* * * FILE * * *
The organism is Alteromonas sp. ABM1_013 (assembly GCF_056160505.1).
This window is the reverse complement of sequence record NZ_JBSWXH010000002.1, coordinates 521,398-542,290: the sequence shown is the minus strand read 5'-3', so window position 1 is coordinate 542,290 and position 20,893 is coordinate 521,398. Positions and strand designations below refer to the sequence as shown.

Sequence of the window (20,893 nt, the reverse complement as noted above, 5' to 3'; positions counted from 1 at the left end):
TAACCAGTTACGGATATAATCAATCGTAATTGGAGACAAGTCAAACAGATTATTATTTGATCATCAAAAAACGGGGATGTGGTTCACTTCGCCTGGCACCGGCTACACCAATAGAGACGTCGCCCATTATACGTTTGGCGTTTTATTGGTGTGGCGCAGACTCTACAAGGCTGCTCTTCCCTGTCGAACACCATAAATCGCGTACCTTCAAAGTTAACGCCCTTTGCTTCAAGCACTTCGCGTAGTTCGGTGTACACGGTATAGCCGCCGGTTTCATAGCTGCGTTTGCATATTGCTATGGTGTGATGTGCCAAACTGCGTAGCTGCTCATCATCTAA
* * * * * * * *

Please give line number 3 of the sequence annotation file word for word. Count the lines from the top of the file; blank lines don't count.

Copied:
Sequence of the window (20,893 nt, the reverse complement as noted above, 5' to 3'; positions counted from 1 at the left end):